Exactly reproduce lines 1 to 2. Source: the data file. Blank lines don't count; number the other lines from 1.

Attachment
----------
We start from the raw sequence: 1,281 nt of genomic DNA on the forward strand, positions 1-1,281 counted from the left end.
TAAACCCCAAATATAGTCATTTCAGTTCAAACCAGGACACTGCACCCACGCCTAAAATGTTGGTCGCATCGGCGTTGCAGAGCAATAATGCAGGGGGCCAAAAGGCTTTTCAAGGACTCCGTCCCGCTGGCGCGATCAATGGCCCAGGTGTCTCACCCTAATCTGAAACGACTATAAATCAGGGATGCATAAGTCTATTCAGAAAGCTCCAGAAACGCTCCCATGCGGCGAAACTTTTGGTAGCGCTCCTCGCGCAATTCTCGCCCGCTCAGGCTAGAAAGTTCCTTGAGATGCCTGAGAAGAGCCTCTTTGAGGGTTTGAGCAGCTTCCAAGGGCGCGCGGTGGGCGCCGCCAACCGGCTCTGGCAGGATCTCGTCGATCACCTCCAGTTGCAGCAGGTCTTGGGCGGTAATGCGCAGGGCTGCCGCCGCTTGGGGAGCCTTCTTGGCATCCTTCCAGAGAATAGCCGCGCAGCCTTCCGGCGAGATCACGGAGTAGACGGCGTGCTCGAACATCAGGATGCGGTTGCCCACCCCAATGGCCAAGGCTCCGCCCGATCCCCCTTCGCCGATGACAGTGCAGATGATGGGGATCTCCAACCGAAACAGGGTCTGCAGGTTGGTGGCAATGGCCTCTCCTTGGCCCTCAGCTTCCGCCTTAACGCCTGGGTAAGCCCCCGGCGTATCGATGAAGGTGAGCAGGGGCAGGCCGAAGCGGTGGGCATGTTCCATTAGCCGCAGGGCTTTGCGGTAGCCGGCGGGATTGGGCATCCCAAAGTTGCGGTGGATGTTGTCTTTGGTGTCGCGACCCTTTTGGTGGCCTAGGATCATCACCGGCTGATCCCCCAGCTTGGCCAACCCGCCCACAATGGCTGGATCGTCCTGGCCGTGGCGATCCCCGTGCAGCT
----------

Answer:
We start from the raw sequence: 1,281 nt of genomic DNA on the forward strand, positions 1-1,281 counted from the left end.
TAAACCCCAAATATAGTCATTTCAGTTCAAACCAGGACACTGCACCCACGCCTAAAATGTTGGTCGCATCGGCGTTGCAGAGCAATAATGCAGGGGGCCAAAAGGCTTTTCAAGGACTCCGTCCCGCTGGCGCGATCAATGGCCCAGGTGTCTCACCCTAATCTGAAACGACTATAAATCAGGGATGCATAAGTCTATTCAGAAAGCTCCAGAAACGCTCCCATGCGGCGAAACTTTTGGTAGCGCTCCTCGCGCAATTCTCGCCCGCTCAGGCTAGAAAGTTCCTTGAGATGCCTGAGAAGAGCCTCTTTGAGGGTTTGAGCAGCTTCCAAGGGCGCGCGGTGGGCGCCGCCAACCGGCTCTGGCAGGATCTCGTCGATCACCTCCAGTTGCAGCAGGTCTTGGGCGGTAATGCGCAGGGCTGCCGCCGCTTGGGGAGCCTTCTTGGCATCCTTCCAGAGAATAGCCGCGCAGCCTTCCGGCGAGATCACGGAGTAGACGGCGTGCTCGAACATCAGGATGCGGTTGCCCACCCCAATGGCCAAGGCTCCGCCCGATCCCCCTTCGCCGATGACAGTGCAGATGATGGGGATCTCCAACCGAAACAGGGTCTGCAGGTTGGTGGCAATGGCCTCTCCTTGGCCCTCAGCTTCCGCCTTAACGCCTGGGTAAGCCCCCGGCGTATCGATGAAGGTGAGCAGGGGCAGGCCGAAGCGGTGGGCATGTTCCATTAGCCGCAGGGCTTTGCGGTAGCCGGCGGGATTGGGCATCCCAAAGTTGCGGTGGATGTTGTCTTTGGTGTCGCGACCCTTTTGGTGGCCTAGGATCATCACCGGCTGATCCCCCAGCTTGGCCAACCCGCCCACAATGGCTGGATCGTCCTGGCCGTGGCGATCCCCGTGCAGCT